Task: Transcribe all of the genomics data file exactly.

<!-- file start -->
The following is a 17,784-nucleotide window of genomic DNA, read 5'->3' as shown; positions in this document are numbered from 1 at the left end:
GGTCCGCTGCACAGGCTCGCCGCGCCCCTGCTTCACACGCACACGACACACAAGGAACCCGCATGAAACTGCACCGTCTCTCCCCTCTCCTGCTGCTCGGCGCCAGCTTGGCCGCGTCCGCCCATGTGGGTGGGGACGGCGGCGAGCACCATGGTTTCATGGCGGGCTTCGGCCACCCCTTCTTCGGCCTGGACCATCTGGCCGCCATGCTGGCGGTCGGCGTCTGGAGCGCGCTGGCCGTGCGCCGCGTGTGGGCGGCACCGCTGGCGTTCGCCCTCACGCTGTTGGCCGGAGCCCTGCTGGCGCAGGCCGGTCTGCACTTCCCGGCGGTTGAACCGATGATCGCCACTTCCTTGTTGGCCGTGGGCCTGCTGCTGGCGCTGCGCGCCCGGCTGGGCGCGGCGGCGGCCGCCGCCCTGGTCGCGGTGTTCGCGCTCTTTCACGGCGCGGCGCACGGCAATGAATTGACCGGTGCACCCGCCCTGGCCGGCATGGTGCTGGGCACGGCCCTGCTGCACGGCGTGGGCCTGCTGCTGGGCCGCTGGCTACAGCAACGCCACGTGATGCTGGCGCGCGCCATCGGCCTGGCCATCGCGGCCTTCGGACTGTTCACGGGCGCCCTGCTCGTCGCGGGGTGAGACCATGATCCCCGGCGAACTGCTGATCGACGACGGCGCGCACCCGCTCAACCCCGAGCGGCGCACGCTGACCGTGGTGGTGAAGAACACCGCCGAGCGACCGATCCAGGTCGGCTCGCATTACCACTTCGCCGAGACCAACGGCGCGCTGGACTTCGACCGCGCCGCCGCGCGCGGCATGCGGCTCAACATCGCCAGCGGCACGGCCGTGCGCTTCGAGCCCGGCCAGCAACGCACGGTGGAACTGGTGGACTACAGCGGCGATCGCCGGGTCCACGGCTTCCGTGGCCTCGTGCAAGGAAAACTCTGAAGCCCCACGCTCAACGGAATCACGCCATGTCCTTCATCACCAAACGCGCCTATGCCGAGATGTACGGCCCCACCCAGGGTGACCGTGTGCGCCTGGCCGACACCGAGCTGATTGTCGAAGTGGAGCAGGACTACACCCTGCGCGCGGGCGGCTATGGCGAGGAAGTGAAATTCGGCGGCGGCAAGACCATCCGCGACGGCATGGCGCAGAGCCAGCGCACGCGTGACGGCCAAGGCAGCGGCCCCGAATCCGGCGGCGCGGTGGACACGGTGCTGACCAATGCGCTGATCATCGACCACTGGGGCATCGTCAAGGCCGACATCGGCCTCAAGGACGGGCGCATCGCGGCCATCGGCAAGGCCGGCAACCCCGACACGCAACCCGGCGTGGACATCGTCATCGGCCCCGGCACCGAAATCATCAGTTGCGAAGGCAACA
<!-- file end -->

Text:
The following is a 17,784-nucleotide window of genomic DNA, read 5'->3' as shown; positions in this document are numbered from 1 at the left end:
GGTCCGCTGCACAGGCTCGCCGCGCCCCTGCTTCACACGCACACGACACACAAGGAACCCGCATGAAACTGCACCGTCTCTCCCCTCTCCTGCTGCTCGGCGCCAGCTTGGCCGCGTCCGCCCATGTGGGTGGGGACGGCGGCGAGCACCATGGTTTCATGGCGGGCTTCGGCCACCCCTTCTTCGGCCTGGACCATCTGGCCGCCATGCTGGCGGTCGGCGTCTGGAGCGCGCTGGCCGTGCGCCGCGTGTGGGCGGCACCGCTGGCGTTCGCCCTCACGCTGTTGGCCGGAGCCCTGCTGGCGCAGGCCGGTCTGCACTTCCCGGCGGTTGAACCGATGATCGCCACTTCCTTGTTGGCCGTGGGCCTGCTGCTGGCGCTGCGCGCCCGGCTGGGCGCGGCGGCGGCCGCCGCCCTGGTCGCGGTGTTCGCGCTCTTTCACGGCGCGGCGCACGGCAATGAATTGACCGGTGCACCCGCCCTGGCCGGCATGGTGCTGGGCACGGCCCTGCTGCACGGCGTGGGCCTGCTGCTGGGCCGCTGGCTACAGCAACGCCACGTGATGCTGGCGCGCGCCATCGGCCTGGCCATCGCGGCCTTCGGACTGTTCACGGGCGCCCTGCTCGTCGCGGGGTGAGACCATGATCCCCGGCGAACTGCTGATCGACGACGGCGCGCACCCGCTCAACCCCGAGCGGCGCACGCTGACCGTGGTGGTGAAGAACACCGCCGAGCGACCGATCCAGGTCGGCTCGCATTACCACTTCGCCGAGACCAACGGCGCGCTGGACTTCGACCGCGCCGCCGCGCGCGGCATGCGGCTCAACATCGCCAGCGGCACGGCCGTGCGCTTCGAGCCCGGCCAGCAACGCACGGTGGAACTGGTGGACTACAGCGGCGATCGCCGGGTCCACGGCTTCCGTGGCCTCGTGCAAGGAAAACTCTGAAGCCCCACGCTCAACGGAATCACGCCATGTCCTTCATCACCAAACGCGCCTATGCCGAGATGTACGGCCCCACCCAGGGTGACCGTGTGCGCCTGGCCGACACCGAGCTGATTGTCGAAGTGGAGCAGGACTACACCCTGCGCGCGGGCGGCTATGGCGAGGAAGTGAAATTCGGCGGCGGCAAGACCATCCGCGACGGCATGGCGCAGAGCCAGCGCACGCGTGACGGCCAAGGCAGCGGCCCCGAATCCGGCGGCGCGGTGGACACGGTGCTGACCAATGCGCTGATCATCGACCACTGGGGCATCGTCAAGGCCGACATCGGCCTCAAGGACGGGCGCATCGCGGCCATCGGCAAGGCCGGCAACCCCGACACGCAACCCGGCGTGGACATCGTCATCGGCCCCGGCACCGAAATCATCAGTTGCGAAGGCAACA